Is Miss Haiti 2014 Carolyn Desert A Feminist Dream?

Miss Haiti 2014 Carolyn Desert had practically already won the pageant before her name was called. The Epoch Times reported that the crowd was “chanting her name” when the crown was brought on to the stage, and once Desert put the crown on her head — they broke into a standing ovation. Perhaps feeling the love of the people, Miss Haiti made her acceptance speech all about them.

“I’m going to support the youth. I’m going to support women. I’m going to support the poor.”

Just what made Miss Haiti 2014 so popular? It might be that Carolyn is much more than your typical beauty queen. The new Miss Haiti is a freelance writer who owns her own Mexican restaurant in capital city Port-au-Prince.

Furthermore, she has stood strong against online debate about her sharply cut short hair, appearing as only one of two women in the competition who did not opt for hair extensions or other longer styles. Her answer about what makes Haitian women great didn’t touch on looks, but on their “perseverance, courage, [and] resilience.” This statement came despite the fact Desert won the competition’s “Most Photogenic” award, according to MSN News.

A warm embrace from feminists for Miss Haiti 2014 would differ sharply to the response to 2014’s Miss USA Nia Sanchez of Nevada, who awoke a string of angry criticism after her response to a question about rape on college campuses across America. Miss Nevada responded that women should learn to defend themselves, according to Town Hall.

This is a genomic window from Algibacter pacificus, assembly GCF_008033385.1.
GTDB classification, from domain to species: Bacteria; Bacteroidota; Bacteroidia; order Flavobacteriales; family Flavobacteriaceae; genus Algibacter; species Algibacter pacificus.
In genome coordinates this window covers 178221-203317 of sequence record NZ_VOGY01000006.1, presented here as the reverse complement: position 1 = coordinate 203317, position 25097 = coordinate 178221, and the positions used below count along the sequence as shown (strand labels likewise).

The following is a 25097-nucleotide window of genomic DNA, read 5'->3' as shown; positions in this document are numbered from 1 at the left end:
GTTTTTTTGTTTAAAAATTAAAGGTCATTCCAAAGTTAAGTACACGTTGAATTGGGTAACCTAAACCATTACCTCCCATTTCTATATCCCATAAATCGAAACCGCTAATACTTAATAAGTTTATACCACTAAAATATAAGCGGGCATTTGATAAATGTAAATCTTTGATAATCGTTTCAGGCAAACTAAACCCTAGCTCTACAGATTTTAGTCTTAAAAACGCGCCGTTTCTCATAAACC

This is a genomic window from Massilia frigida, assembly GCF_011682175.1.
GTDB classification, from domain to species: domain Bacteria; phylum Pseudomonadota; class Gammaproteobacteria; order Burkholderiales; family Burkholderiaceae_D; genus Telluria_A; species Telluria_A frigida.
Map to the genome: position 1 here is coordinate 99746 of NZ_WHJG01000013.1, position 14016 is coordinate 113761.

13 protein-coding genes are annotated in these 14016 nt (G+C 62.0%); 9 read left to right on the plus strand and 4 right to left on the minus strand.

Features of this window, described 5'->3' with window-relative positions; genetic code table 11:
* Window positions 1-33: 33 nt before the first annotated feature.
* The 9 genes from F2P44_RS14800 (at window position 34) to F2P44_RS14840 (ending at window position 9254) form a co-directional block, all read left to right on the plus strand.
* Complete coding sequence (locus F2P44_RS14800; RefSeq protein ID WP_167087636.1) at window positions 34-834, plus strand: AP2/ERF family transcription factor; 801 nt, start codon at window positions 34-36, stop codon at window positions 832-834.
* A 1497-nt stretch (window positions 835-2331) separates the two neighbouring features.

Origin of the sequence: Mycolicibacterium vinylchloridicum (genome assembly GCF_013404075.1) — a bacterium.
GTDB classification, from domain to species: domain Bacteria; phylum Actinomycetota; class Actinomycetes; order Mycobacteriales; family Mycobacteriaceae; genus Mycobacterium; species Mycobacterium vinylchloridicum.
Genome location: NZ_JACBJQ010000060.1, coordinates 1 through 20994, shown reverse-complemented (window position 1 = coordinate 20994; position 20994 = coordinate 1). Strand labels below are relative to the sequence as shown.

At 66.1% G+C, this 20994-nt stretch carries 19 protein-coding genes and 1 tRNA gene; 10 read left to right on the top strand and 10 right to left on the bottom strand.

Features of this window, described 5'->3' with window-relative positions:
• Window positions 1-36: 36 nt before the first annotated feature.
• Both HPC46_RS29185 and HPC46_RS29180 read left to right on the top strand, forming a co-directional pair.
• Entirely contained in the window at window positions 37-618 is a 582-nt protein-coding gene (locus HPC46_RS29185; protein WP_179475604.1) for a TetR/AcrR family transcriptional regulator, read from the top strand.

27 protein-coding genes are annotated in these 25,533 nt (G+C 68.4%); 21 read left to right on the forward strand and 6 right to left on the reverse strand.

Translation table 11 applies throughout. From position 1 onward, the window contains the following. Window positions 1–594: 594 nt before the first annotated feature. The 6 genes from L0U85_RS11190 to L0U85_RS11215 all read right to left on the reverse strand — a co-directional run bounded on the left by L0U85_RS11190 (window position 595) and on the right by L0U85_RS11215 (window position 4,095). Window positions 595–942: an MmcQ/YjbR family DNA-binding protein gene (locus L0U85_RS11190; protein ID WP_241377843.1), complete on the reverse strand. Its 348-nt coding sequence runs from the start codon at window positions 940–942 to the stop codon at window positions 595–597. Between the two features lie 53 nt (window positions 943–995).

“I think more awareness is very important so women can learn how to protect themselves. Myself, as a fourth-degree black belt, I learned from a young age that you need to be confident and be able to defend yourself. And I think that’s something that we should start to really implement for a lot of women.”

While Miss Nevada was not without her supporters for the comment, a slew of angry Twitter responses condemned her for putting the burden on women to prevent sexual assault, reported Twitchy. Miss Haiti 2014 has even larger domestic sexual violence problems than Miss Nevada faces — Haiti has an estimated 150,000 to 200,000 men, women and children living in forced labor and sex slave conditions, according to a 2012 UN Report.

But Miss Haiti 2014 is already a part of the solution. Carolyn works with underprivileged children and artists as part of her charity work. The Restavek Freedom Foundation — who work to rescue sex slaves in Haiti — were among those cheering for the new Miss Haiti upon her win, reported The Epoch Times.

An interview for the pageant below — although not available in English — can help you see just how captivating Miss Haiti 2014 is in action. You can see more of her at the 2014 Miss World pageant in London later this year.

[Image via Twitter]